Spotlight Athlete: Kyle Maas

Jared Arvidson

Slicing through the water, Sr. Kyle Maas increased his lead in the 200 individual medley. Guided by his fluttering kick and his in sync arm motion, he shot through the water and touched the wall finishing first, helping West Ottawa defeat East Kentwood.

 In November 2015, Kyle Maas signed a letter of intent to swim for the Alabama Crimson Tide for his freshmen year of college. Maas has been perfecting his skill in swimming for over 12 years. He started swimming competitively at the age of 5 and joined high-level swim club at  6. Maas grew up swimming, and even as a young boy, he dominated competitions. Due to early development and a quality training program, Maas was able to improve his underwater skills.

 Maas typically competes in the 100 backstroke and the 200 individual medley, which is a 200-yard race that consists of four strokes: butterfly, backstroke, breaststroke, and freestyle. Maas also swims many other events, but those are his two major events that he focuses on. “Kyle’s versatility is amazing. He can get up and race any event and usually get the win,” Sr. Matt DeNave said, who is a fellow WO swimmer. Maas, in his fourth year of swimming for West Ottawa High School, has helped bring in many trophies, including taking third place in the 2014 State Finals.

 Mechanics are one thing that every swimmer must try to perfect. Maas has a natural born skill of swimming, but his ability to work on the little things has really blossomed him into a great swimmer. One thing that Maas has been trying to perfect is his dolphin kick, which he uses while doing the butterfly stroke. The butterfly stroke demands that a swimmer have perfect timing and  be able to move his arms and legs in sync with the correct angles and power. “[Kyle] has worked hard in the weight room to improve leg and core strength, which translates into faster underwater dolphin kicks,” Varsity Swimming Coach Steve Bowyer said.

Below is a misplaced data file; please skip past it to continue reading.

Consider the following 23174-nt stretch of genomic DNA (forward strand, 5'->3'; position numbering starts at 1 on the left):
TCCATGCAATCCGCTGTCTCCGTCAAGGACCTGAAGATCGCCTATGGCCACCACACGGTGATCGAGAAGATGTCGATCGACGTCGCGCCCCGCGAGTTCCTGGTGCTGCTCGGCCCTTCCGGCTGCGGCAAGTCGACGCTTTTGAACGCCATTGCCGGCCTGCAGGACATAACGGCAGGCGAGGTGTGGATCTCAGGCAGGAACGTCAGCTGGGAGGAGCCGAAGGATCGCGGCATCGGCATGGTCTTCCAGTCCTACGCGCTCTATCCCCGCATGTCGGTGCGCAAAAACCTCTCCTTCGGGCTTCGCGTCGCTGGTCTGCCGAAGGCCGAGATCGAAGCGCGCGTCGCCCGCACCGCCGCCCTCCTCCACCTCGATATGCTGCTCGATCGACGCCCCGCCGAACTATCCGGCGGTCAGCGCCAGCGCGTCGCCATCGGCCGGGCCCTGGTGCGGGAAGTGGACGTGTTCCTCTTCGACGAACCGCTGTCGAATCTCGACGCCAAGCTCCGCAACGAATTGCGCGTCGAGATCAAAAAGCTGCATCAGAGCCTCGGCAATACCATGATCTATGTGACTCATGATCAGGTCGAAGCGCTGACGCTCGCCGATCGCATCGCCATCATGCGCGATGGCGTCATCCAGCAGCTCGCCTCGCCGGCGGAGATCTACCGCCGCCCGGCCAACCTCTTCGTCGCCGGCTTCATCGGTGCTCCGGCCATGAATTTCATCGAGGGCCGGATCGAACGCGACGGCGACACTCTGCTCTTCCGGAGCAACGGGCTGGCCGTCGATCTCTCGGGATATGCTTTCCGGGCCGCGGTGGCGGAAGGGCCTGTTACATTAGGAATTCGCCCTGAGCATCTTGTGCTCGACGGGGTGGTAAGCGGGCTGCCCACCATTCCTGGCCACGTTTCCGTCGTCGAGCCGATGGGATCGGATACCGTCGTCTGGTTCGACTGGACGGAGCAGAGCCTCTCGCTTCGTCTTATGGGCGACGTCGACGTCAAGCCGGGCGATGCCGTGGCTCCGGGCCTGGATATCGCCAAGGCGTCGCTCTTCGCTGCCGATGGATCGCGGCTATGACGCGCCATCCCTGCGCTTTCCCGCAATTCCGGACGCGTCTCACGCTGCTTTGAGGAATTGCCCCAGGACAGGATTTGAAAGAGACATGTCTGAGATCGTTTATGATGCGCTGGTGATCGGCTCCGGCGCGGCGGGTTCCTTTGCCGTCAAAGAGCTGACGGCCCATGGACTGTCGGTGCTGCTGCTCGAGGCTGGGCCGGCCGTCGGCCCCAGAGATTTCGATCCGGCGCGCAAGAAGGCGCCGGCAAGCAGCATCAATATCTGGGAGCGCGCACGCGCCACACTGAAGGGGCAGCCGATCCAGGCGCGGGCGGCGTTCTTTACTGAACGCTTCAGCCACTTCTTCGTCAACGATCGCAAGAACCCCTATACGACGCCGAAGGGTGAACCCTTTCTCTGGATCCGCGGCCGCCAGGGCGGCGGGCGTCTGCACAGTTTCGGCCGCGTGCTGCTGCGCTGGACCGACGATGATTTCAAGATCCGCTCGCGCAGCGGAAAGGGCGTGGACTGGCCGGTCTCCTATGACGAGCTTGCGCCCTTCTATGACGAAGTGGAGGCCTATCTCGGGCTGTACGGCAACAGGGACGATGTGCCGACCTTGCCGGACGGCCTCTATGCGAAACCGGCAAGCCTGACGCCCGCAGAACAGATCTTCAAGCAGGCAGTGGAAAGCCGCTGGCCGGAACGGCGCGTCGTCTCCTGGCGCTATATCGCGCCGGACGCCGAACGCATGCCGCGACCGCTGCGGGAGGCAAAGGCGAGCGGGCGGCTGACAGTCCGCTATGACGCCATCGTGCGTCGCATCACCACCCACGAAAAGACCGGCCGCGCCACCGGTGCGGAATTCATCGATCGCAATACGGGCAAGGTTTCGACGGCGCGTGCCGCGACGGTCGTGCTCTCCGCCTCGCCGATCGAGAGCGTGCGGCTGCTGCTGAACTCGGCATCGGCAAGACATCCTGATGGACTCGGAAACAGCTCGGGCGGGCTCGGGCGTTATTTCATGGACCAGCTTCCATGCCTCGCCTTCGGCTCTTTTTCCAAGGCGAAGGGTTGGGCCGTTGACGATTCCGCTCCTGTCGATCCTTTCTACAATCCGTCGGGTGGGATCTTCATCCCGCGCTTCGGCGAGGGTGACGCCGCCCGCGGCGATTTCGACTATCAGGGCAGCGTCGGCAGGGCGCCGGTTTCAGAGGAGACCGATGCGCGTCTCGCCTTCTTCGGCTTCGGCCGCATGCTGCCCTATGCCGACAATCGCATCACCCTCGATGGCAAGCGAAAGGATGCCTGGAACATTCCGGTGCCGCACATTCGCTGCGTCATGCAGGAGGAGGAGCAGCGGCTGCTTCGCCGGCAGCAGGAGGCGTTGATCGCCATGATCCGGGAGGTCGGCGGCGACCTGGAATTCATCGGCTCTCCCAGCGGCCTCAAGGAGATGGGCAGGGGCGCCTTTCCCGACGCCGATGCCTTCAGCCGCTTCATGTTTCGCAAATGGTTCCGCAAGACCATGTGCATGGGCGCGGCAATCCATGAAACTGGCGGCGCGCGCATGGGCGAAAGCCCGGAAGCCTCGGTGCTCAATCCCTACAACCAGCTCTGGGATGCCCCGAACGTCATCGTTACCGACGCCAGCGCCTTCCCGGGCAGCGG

As well as his underwater dolphin kicks, Maas is trying to work on his backstroke to breaststroke turn in the 200 individual medley. Switching strokes from when a swimmer is on his back to being face down is something that every medley swimmer is challenged with. To make a successful turn, a swimmer must perform an underwater flip, while at the same time generating enough strength when pushing off the wall to change his momentum in a split second. Maas has been trying to master this turn, because if performed well, it will help him gain a major advantage over opponents that are not able to do it as well.

Several of Maas’ teammates rave about his mental toughness, and work ethic and his naturally skill. “Kyle is always trying to improve the little things in his strokes and kicks, he is always in the pool trying to master a stroke, or in the weight room building up his strength,” Sr. Gabe Moura said. Along with mental toughness and work ethic, Maas’ teammates also say that Maas’ experience gives him a step up over the competition. When it comes to Maas’ experience not many people have as much experience as him. “Through lots of U.S. experience, Kyle has also developed a great mental toughness. He has been in every big meet situation there is,” Bowyer said. Since the age of 6, Maas has been swimming for the USA team. This opportunity has allowed him to swim against very skilled swimmers and has provided a great training staff that has allowed him to blossom into such a great swimmer.

 Whether it is working on his dolphin kicks and underwater turns, or lifting in the weight room, Maas is always working himself very hard. “I am always trying to find the little things that I am doing wrong. Whether my timing is slightly off on my turns, my kicking isn’t as powerful as I would like it to be, or I’m getting off to a slow start, I am always looking for ways to reduce my time because something as little as not putting enough power when I turn could end up costing me a race,” Maas said. Maas’ work ethic and his drive to become a better swimmer have really helped him become such a star and ultimately has led him to get a spot on the Alabama swim team.